Shoulder Internal Rotation (My Journey)
This is a semi-ironic post for me to be writing because I’ve spent my last 48 hours now on a couch doing absolutely nothing. It isn’t so much that I’m not motivated, because I’m incredibly motivated, but after all this time and injury – when I get back I want to be sure I’m 100% so I can go for as long as possible without taking more unnecessary time off. In that vein, I want to talk about shoulders. Next to back injuries, I think shoulders are the most common Crossfit complaint. There’s a good reason, the shoulder is incredibly delicate, there are many connections coming in from all different directions, it has a huge range of motion, we demand a lot of strength out of our shoulders potentially putting it in unsupported positions and asking it to be stable, and many people don’t have full range of motion and don’t even realize it. I am one of the latter, I thought my shoulder range of motion was pretty good, and in general it is, but my left shoulder specifically is missing internal rotation, and as you’ll see in the following videos, that can cause a roll over and a breaking of the upper back and thoracic muscles which just breaks the chain and leads to inefficient movement and injury. Here is a great post about why full range of motion is important in Crossfit and life.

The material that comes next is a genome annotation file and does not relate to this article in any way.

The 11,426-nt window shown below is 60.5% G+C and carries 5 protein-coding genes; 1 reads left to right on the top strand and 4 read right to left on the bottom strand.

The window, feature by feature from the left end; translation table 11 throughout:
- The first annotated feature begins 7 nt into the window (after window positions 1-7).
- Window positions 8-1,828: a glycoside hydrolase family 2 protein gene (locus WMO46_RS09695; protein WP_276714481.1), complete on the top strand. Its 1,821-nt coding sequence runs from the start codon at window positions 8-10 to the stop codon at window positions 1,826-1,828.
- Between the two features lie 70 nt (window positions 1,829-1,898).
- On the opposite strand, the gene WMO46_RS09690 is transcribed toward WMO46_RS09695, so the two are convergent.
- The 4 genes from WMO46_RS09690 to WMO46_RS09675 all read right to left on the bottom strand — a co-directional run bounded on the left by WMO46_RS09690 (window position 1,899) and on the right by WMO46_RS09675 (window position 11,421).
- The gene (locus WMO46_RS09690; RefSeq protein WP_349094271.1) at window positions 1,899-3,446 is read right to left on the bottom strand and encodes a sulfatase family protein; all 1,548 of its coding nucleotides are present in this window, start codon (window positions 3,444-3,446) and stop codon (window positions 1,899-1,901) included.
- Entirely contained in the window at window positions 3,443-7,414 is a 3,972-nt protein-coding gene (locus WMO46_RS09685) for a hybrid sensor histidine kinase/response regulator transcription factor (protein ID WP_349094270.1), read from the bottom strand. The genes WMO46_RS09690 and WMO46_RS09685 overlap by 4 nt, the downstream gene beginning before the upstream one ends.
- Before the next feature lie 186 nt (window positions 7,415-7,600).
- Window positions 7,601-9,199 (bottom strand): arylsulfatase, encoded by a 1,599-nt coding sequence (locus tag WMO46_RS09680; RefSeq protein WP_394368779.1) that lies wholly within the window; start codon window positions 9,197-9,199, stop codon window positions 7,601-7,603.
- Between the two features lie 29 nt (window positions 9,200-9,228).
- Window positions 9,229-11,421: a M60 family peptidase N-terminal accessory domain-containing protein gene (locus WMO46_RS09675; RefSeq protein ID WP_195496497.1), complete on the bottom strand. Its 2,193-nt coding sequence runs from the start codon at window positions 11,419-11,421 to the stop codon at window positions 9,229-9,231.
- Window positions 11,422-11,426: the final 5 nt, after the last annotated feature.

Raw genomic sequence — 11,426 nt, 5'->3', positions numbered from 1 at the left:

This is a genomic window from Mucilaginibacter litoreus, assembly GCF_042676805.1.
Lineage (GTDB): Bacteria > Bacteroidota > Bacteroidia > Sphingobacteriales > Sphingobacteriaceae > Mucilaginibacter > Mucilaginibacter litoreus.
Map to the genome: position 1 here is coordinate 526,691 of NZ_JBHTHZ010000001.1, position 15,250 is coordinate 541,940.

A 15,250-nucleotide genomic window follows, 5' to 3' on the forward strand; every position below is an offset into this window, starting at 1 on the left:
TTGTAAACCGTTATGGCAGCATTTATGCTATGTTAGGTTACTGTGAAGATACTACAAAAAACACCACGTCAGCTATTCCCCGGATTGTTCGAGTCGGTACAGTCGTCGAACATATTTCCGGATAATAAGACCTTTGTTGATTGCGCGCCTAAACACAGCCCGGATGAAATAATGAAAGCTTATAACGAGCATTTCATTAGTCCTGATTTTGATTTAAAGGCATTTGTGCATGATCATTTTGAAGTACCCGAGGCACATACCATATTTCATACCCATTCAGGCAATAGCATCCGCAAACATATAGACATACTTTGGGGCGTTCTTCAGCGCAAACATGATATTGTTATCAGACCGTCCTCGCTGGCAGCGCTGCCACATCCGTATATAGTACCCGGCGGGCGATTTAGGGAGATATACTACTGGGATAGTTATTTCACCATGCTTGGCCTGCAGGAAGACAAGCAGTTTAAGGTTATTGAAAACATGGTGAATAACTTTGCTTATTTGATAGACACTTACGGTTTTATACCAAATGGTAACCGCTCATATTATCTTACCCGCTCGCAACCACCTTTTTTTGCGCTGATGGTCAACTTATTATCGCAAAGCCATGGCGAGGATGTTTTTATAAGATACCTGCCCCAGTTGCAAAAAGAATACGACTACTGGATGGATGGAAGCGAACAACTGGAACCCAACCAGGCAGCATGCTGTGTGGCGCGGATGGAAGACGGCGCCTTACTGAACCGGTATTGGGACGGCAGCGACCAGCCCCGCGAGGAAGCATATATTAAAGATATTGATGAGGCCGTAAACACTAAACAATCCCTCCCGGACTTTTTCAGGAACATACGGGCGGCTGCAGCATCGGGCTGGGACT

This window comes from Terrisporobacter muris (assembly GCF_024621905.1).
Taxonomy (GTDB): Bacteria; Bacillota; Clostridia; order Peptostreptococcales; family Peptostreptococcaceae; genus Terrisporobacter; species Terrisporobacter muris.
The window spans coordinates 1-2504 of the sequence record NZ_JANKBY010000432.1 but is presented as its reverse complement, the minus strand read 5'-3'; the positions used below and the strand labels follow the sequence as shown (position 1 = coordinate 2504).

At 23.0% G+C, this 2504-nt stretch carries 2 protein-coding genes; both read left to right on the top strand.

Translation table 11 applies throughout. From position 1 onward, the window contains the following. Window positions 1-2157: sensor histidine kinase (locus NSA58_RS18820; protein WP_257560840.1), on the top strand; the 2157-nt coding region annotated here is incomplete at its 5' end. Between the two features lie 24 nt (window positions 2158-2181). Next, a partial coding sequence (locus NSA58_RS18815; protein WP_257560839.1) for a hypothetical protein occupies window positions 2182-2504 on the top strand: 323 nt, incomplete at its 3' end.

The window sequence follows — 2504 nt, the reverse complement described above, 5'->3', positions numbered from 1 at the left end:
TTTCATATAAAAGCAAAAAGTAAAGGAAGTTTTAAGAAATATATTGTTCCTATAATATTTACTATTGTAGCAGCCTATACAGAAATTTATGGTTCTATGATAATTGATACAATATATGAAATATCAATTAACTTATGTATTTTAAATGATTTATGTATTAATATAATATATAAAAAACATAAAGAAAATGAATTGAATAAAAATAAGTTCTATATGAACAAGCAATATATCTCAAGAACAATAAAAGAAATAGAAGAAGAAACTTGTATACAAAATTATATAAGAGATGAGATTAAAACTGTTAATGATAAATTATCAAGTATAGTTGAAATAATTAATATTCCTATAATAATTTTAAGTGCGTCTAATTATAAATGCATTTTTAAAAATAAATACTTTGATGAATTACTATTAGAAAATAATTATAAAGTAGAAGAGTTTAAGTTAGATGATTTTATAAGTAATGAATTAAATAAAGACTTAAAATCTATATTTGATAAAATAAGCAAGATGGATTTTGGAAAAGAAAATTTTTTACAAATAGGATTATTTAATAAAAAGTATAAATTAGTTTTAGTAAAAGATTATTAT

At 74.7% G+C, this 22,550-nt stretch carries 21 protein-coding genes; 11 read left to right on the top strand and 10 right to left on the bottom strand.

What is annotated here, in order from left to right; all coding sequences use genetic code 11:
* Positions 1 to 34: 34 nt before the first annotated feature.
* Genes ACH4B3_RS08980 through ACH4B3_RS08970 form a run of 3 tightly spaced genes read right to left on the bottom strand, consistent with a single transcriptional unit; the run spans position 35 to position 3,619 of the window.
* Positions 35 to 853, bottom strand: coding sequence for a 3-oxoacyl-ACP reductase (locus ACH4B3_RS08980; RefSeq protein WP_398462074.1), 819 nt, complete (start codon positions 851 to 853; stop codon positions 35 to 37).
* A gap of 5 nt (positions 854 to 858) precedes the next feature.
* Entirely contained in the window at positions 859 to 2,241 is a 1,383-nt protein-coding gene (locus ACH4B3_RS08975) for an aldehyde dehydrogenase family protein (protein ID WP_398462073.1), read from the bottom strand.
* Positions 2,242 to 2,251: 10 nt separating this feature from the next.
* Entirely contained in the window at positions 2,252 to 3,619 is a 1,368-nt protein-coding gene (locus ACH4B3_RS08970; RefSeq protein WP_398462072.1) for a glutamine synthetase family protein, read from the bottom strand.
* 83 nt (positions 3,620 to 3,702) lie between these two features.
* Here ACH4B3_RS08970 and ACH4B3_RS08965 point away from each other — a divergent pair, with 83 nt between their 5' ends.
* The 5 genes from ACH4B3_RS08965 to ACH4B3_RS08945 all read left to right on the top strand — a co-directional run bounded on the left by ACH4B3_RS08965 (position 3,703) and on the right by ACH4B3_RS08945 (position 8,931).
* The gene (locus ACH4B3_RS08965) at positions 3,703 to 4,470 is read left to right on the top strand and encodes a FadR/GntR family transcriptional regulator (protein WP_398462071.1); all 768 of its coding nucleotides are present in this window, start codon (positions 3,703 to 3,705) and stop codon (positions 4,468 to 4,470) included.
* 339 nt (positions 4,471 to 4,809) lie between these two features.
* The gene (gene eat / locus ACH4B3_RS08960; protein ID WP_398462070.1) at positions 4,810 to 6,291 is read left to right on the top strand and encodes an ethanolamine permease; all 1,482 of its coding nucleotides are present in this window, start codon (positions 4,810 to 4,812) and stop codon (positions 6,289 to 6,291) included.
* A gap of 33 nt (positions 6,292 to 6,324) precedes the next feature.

I started here; a quick search on MWOD of “internal rotation.”
You should definitely watch all three parts of the internal rotation series. These have helped me reclaim a ton of internal rotation, especially if I have a super friend around to step on my deltoid for me.
From there I moved onto other parts of the thoracic spine and shoulder mobility. Including this video which presents a pretty unique way at getting in behind the scapula, though it looks quite painful. I wasn’t able to give this one a go before I got hurt, but I intend to try it shortly after I get back.
Finally I think it’s a good point to end on – this video is titled “It’s not just absolute position it’s stability as well.” Which I sort of touched on in my opening, if you can mobilize yourself into absolutely ridiculous positions, that’s great and you can probably make some good money in the circus, but it doesn’t mean shit as an athlete if you aren’t stable and cannot support that flexibility in a functional way. It’s important to bring things back around and realize we do all this work to end up a better, more efficient athlete. If you have good stable shoulders and are able to use them efficiently but still suck at thrusters, look elsewhere, don’t try and find more where you’re already getting 90%. Hopefully that made sense.
That’s more or less my thoughts for the day – I didn’t work out, I barely moved and I feel terrible about it. I hobbled up and down my driveway a couple times, I might pick up one of these resistance bands here in a bit just to try and get some blood flowing, but its tough to try and motivate myself, especially when I trip over something in my living room and end up in throbbing pain for the next 30 minutes. Recovery is an interesting road, I feel as if I’ll learn a lot about myself in the next 3 weeks.